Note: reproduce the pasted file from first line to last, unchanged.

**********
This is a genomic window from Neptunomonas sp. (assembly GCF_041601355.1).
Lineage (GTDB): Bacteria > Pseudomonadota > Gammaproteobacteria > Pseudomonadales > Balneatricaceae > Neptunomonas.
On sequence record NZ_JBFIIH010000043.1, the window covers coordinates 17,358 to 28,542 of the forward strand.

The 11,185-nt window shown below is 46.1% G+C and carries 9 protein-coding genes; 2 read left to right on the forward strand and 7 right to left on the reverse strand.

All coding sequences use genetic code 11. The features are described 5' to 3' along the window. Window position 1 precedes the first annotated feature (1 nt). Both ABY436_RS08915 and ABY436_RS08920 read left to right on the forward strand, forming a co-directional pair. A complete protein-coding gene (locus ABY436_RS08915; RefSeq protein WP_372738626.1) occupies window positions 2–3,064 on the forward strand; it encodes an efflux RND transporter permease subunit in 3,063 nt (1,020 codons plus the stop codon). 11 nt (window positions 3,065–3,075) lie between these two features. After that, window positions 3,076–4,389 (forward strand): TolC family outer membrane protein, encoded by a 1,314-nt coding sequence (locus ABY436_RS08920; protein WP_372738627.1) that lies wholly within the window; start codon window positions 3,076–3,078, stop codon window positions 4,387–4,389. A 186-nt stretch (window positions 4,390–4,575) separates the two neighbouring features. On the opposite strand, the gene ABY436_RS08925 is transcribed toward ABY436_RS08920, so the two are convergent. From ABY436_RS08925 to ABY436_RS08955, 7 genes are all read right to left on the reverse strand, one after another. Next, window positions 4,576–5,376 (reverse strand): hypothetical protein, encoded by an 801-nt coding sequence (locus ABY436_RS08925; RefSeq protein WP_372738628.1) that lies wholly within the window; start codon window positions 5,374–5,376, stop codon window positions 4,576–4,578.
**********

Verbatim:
This is a genomic window from Neptunomonas sp. (assembly GCF_041601355.1).
Lineage (GTDB): Bacteria > Pseudomonadota > Gammaproteobacteria > Pseudomonadales > Balneatricaceae > Neptunomonas.
On sequence record NZ_JBFIIH010000043.1, the window covers coordinates 17,358 to 28,542 of the forward strand.

The 11,185-nt window shown below is 46.1% G+C and carries 9 protein-coding genes; 2 read left to right on the forward strand and 7 right to left on the reverse strand.

All coding sequences use genetic code 11. The features are described 5' to 3' along the window. Window position 1 precedes the first annotated feature (1 nt). Both ABY436_RS08915 and ABY436_RS08920 read left to right on the forward strand, forming a co-directional pair. A complete protein-coding gene (locus ABY436_RS08915; RefSeq protein WP_372738626.1) occupies window positions 2–3,064 on the forward strand; it encodes an efflux RND transporter permease subunit in 3,063 nt (1,020 codons plus the stop codon). 11 nt (window positions 3,065–3,075) lie between these two features. After that, window positions 3,076–4,389 (forward strand): TolC family outer membrane protein, encoded by a 1,314-nt coding sequence (locus ABY436_RS08920; protein WP_372738627.1) that lies wholly within the window; start codon window positions 3,076–3,078, stop codon window positions 4,387–4,389. A 186-nt stretch (window positions 4,390–4,575) separates the two neighbouring features. On the opposite strand, the gene ABY436_RS08925 is transcribed toward ABY436_RS08920, so the two are convergent. From ABY436_RS08925 to ABY436_RS08955, 7 genes are all read right to left on the reverse strand, one after another. Next, window positions 4,576–5,376 (reverse strand): hypothetical protein, encoded by an 801-nt coding sequence (locus ABY436_RS08925; RefSeq protein WP_372738628.1) that lies wholly within the window; start codon window positions 5,374–5,376, stop codon window positions 4,576–4,578.